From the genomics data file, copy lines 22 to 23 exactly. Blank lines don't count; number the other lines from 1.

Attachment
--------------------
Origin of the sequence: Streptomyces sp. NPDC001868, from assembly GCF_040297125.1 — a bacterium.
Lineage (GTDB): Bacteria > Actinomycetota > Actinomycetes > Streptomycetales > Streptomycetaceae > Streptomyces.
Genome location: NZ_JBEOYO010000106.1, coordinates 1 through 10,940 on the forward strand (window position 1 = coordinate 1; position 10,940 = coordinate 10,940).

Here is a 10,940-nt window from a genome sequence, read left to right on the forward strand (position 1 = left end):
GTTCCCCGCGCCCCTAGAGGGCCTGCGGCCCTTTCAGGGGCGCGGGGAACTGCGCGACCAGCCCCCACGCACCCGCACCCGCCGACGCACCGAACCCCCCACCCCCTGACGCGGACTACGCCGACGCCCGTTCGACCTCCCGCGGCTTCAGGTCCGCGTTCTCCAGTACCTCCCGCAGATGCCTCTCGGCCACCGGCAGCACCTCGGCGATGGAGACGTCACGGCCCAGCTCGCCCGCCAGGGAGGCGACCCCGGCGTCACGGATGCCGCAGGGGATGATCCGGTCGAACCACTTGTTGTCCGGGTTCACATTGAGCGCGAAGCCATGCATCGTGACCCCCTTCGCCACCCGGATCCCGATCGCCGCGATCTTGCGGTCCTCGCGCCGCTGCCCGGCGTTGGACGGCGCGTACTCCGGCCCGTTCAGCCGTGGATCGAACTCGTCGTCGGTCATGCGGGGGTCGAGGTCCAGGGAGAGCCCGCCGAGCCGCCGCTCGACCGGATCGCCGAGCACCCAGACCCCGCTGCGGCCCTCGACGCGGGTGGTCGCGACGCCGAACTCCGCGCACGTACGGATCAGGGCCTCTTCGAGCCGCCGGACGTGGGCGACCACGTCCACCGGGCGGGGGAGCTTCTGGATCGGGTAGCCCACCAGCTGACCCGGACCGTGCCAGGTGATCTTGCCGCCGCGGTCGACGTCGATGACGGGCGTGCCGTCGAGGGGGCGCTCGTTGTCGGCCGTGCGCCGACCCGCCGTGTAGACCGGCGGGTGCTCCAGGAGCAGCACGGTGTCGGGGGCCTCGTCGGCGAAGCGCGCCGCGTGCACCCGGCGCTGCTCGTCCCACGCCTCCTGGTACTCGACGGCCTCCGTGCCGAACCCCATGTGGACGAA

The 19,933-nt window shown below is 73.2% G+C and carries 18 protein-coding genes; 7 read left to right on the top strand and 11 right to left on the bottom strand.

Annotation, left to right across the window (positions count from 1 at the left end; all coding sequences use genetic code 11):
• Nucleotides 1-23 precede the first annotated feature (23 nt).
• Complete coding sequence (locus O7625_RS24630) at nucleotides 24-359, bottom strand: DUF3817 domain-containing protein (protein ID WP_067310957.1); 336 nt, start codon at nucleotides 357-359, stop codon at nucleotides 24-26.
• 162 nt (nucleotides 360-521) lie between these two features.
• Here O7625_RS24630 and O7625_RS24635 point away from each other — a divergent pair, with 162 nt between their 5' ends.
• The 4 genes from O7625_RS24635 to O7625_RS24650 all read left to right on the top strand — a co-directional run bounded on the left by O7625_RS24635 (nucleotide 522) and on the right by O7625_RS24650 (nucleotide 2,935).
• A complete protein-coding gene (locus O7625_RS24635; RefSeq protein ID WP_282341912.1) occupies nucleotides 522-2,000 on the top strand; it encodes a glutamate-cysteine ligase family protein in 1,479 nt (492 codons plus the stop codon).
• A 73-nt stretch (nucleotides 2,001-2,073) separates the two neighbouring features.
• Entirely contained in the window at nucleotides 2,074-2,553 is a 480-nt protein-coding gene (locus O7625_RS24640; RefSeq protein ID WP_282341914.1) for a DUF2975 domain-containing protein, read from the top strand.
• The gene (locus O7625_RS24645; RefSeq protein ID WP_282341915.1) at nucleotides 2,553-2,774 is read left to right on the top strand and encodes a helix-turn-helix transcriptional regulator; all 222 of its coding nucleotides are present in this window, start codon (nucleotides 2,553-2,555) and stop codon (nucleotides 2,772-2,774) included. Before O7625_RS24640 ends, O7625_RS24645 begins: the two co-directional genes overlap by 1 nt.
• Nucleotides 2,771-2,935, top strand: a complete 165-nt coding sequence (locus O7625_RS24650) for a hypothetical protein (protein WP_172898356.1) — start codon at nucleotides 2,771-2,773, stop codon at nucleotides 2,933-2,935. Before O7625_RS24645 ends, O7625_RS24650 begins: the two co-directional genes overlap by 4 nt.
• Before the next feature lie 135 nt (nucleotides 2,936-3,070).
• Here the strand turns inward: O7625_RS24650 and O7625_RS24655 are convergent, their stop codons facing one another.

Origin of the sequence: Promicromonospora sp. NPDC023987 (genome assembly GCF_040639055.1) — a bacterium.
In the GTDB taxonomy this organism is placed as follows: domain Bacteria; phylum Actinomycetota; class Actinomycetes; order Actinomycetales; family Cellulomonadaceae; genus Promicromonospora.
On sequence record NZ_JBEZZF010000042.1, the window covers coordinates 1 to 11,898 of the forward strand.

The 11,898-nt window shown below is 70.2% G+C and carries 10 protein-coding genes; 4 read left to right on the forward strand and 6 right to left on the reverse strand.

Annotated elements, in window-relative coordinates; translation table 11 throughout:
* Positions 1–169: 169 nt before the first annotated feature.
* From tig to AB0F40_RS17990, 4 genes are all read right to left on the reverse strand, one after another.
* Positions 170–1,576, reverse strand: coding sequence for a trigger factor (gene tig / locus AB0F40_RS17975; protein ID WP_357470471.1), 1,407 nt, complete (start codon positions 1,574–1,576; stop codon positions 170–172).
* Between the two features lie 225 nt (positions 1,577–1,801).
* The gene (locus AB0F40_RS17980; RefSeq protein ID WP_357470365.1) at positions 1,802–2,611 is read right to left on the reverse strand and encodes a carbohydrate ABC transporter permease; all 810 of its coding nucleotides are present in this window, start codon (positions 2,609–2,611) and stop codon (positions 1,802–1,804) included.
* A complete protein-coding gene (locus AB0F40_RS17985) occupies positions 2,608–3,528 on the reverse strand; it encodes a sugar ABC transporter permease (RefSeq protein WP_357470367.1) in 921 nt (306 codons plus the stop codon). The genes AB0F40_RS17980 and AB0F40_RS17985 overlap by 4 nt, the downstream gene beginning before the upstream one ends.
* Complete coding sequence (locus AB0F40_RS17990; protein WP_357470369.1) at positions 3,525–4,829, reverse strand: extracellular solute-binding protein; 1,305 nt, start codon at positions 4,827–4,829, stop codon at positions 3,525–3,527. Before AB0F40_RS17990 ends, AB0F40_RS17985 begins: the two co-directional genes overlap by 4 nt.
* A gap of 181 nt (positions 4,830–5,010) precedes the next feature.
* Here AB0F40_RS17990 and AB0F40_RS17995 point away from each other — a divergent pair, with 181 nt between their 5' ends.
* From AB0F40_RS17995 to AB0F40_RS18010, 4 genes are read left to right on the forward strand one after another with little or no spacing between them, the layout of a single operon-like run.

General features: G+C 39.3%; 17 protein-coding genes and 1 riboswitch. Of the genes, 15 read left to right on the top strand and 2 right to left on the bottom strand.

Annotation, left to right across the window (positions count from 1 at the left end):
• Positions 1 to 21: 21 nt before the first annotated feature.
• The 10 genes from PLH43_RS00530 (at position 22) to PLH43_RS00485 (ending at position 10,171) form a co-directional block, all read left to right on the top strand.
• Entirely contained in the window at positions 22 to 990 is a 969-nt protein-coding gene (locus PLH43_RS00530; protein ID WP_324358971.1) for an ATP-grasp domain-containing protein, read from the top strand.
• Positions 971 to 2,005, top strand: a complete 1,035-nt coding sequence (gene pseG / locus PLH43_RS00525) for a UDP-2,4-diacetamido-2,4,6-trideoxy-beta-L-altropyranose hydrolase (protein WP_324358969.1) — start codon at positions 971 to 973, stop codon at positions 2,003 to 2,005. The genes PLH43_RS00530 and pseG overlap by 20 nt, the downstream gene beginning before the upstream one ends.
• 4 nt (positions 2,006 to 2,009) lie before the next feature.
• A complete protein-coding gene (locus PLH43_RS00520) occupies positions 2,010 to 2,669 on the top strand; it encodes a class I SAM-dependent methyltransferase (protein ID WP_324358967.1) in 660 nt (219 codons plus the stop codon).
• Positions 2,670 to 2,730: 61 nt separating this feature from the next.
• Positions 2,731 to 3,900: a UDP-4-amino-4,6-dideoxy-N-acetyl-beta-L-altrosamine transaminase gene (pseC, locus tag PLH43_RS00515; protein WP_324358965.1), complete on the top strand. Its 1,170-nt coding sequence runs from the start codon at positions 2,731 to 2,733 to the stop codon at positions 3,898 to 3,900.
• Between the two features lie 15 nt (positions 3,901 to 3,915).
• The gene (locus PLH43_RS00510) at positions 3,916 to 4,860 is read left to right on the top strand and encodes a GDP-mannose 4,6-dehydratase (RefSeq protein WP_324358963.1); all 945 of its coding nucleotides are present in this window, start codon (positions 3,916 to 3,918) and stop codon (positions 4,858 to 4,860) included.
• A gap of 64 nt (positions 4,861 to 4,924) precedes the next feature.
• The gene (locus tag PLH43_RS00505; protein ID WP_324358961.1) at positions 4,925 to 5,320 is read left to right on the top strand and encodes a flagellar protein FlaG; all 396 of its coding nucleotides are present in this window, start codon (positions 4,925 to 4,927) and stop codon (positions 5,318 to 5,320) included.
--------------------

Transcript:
On sequence record NZ_JBEZZF010000042.1, the window covers coordinates 1 to 11,898 of the forward strand.

The 11,898-nt window shown below is 70.2% G+C and carries 10 protein-coding genes; 4 read left to right on the forward strand and 6 right to left on the reverse strand.